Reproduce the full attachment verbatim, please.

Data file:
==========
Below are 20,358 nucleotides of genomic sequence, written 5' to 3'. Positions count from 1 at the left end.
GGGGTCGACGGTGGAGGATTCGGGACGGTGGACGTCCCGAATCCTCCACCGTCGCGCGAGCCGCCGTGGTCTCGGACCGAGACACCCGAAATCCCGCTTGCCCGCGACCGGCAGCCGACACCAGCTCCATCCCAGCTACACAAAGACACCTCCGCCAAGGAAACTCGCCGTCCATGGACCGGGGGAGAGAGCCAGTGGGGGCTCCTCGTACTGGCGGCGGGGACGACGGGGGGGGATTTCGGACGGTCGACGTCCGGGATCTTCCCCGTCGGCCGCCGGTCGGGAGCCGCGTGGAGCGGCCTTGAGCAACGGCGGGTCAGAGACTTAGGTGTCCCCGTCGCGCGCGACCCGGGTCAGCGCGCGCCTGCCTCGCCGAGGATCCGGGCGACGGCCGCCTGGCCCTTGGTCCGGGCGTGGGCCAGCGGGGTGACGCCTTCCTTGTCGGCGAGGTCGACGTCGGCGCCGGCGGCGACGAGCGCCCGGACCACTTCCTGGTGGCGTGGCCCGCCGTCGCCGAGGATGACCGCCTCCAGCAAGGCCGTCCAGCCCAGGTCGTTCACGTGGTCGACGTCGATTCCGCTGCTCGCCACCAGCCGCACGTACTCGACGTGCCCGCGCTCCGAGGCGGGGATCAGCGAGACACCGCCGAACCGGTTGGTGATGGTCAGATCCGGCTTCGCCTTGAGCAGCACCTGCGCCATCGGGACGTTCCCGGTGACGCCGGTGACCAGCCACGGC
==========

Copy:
Below are 20,358 nucleotides of genomic sequence, written 5' to 3'. Positions count from 1 at the left end.
GGGGTCGACGGTGGAGGATTCGGGACGGTGGACGTCCCGAATCCTCCACCGTCGCGCGAGCCGCCGTGGTCTCGGACCGAGACACCCGAAATCCCGCTTGCCCGCGACCGGCAGCCGACACCAGCTCCATCCCAGCTACACAAAGACACCTCCGCCAAGGAAACTCGCCGTCCATGGACCGGGGGAGAGAGCCAGTGGGGGCTCCTCGTACTGGCGGCGGGGACGACGGGGGGGGATTTCGGACGGTCGACGTCCGGGATCTTCCCCGTCGGCCGCCGGTCGGGAGCCGCGTGGAGCGGCCTTGAGCAACGGCGGGTCAGAGACTTAGGTGTCCCCGTCGCGCGCGACCCGGGTCAGCGCGCGCCTGCCTCGCCGAGGATCCGGGCGACGGCCGCCTGGCCCTTGGTCCGGGCGTGGGCCAGCGGGGTGACGCCTTCCTTGTCGGCGAGGTCGACGTCGGCGCCGGCGGCGACGAGCGCCCGGACCACTTCCTGGTGGCGTGGCCCGCCGTCGCCGAGGATGACCGCCTCCAGCAAGGCCGTCCAGCCCAGGTCGTTCACGTGGTCGACGTCGATTCCGCTGCTCGCCACCAGCCGCACGTACTCGACGTGCCCGCGCTCCGAGGCGGGGATCAGCGAGACACCGCCGAACCGGTTGGTGATGGTCAGATCCGGCTTCGCCTTGAGCAGCACCTGCGCCATCGGGACGTTCCCGGTGACGCCGGTGACCAGCCACGGC